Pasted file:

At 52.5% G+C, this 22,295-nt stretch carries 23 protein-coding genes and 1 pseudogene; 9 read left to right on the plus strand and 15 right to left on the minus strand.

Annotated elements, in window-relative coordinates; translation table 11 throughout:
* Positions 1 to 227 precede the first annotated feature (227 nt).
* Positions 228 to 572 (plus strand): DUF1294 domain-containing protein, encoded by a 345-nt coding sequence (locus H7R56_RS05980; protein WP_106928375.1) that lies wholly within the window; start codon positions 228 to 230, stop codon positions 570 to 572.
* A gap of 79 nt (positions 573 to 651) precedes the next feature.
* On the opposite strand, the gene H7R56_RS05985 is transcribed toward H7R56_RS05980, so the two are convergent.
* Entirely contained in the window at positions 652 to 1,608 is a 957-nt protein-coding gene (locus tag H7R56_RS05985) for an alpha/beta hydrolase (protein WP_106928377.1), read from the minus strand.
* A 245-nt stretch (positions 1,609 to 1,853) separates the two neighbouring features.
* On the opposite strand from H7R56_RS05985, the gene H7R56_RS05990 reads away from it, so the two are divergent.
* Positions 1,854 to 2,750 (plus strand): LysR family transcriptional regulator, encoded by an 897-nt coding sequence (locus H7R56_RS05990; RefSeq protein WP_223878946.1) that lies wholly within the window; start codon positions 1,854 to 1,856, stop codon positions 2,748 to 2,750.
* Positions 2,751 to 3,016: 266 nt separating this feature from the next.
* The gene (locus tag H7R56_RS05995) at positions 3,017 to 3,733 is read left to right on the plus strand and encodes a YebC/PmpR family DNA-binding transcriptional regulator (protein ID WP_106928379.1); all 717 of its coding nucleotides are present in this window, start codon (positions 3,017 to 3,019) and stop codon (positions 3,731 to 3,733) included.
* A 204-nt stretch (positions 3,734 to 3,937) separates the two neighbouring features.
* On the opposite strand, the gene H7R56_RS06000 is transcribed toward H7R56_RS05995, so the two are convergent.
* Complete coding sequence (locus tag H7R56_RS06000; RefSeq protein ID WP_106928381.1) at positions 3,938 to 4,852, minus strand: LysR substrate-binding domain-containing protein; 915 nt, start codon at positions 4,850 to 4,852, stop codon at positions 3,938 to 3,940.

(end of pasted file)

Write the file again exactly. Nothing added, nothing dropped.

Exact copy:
At 52.5% G+C, this 22,295-nt stretch carries 23 protein-coding genes and 1 pseudogene; 9 read left to right on the plus strand and 15 right to left on the minus strand.

Annotated elements, in window-relative coordinates; translation table 11 throughout:
* Positions 1 to 227 precede the first annotated feature (227 nt).
* Positions 228 to 572 (plus strand): DUF1294 domain-containing protein, encoded by a 345-nt coding sequence (locus H7R56_RS05980; protein WP_106928375.1) that lies wholly within the window; start codon positions 228 to 230, stop codon positions 570 to 572.
* A gap of 79 nt (positions 573 to 651) precedes the next feature.
* On the opposite strand, the gene H7R56_RS05985 is transcribed toward H7R56_RS05980, so the two are convergent.
* Entirely contained in the window at positions 652 to 1,608 is a 957-nt protein-coding gene (locus tag H7R56_RS05985) for an alpha/beta hydrolase (protein WP_106928377.1), read from the minus strand.
* A 245-nt stretch (positions 1,609 to 1,853) separates the two neighbouring features.
* On the opposite strand from H7R56_RS05985, the gene H7R56_RS05990 reads away from it, so the two are divergent.
* Positions 1,854 to 2,750 (plus strand): LysR family transcriptional regulator, encoded by an 897-nt coding sequence (locus H7R56_RS05990; RefSeq protein WP_223878946.1) that lies wholly within the window; start codon positions 1,854 to 1,856, stop codon positions 2,748 to 2,750.
* Positions 2,751 to 3,016: 266 nt separating this feature from the next.
* The gene (locus tag H7R56_RS05995) at positions 3,017 to 3,733 is read left to right on the plus strand and encodes a YebC/PmpR family DNA-binding transcriptional regulator (protein ID WP_106928379.1); all 717 of its coding nucleotides are present in this window, start codon (positions 3,017 to 3,019) and stop codon (positions 3,731 to 3,733) included.
* A 204-nt stretch (positions 3,734 to 3,937) separates the two neighbouring features.
* On the opposite strand, the gene H7R56_RS06000 is transcribed toward H7R56_RS05995, so the two are convergent.
* Complete coding sequence (locus tag H7R56_RS06000; RefSeq protein ID WP_106928381.1) at positions 3,938 to 4,852, minus strand: LysR substrate-binding domain-containing protein; 915 nt, start codon at positions 4,850 to 4,852, stop codon at positions 3,938 to 3,940.